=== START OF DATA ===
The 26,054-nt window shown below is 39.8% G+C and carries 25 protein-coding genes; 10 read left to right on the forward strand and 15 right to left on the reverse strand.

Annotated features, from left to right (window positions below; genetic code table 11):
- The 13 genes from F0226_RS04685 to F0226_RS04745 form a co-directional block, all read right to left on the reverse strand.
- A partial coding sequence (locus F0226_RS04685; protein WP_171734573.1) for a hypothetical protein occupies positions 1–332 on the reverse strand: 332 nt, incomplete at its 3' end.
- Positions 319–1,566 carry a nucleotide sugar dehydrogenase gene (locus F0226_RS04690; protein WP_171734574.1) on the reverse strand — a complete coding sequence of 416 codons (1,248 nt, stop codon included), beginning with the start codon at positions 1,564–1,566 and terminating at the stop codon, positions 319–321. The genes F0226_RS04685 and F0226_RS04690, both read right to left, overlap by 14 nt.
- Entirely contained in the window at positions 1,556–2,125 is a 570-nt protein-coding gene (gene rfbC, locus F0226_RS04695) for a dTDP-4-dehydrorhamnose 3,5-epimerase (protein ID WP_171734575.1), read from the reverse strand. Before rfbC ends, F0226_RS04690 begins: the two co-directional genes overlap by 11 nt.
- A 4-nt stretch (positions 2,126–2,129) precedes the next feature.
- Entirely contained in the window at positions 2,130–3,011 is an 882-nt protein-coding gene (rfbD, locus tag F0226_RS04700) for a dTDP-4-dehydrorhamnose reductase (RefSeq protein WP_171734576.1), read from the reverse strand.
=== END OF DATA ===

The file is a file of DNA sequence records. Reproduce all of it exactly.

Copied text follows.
The 26,054-nt window shown below is 39.8% G+C and carries 25 protein-coding genes; 10 read left to right on the forward strand and 15 right to left on the reverse strand.

Annotated features, from left to right (window positions below; genetic code table 11):
- The 13 genes from F0226_RS04685 to F0226_RS04745 form a co-directional block, all read right to left on the reverse strand.
- A partial coding sequence (locus F0226_RS04685; protein WP_171734573.1) for a hypothetical protein occupies positions 1–332 on the reverse strand: 332 nt, incomplete at its 3' end.
- Positions 319–1,566 carry a nucleotide sugar dehydrogenase gene (locus F0226_RS04690; protein WP_171734574.1) on the reverse strand — a complete coding sequence of 416 codons (1,248 nt, stop codon included), beginning with the start codon at positions 1,564–1,566 and terminating at the stop codon, positions 319–321. The genes F0226_RS04685 and F0226_RS04690, both read right to left, overlap by 14 nt.
- Entirely contained in the window at positions 1,556–2,125 is a 570-nt protein-coding gene (gene rfbC, locus F0226_RS04695) for a dTDP-4-dehydrorhamnose 3,5-epimerase (protein ID WP_171734575.1), read from the reverse strand. Before rfbC ends, F0226_RS04690 begins: the two co-directional genes overlap by 11 nt.
- A 4-nt stretch (positions 2,126–2,129) precedes the next feature.
- Entirely contained in the window at positions 2,130–3,011 is an 882-nt protein-coding gene (rfbD, locus tag F0226_RS04700) for a dTDP-4-dehydrorhamnose reductase (RefSeq protein WP_171734576.1), read from the reverse strand.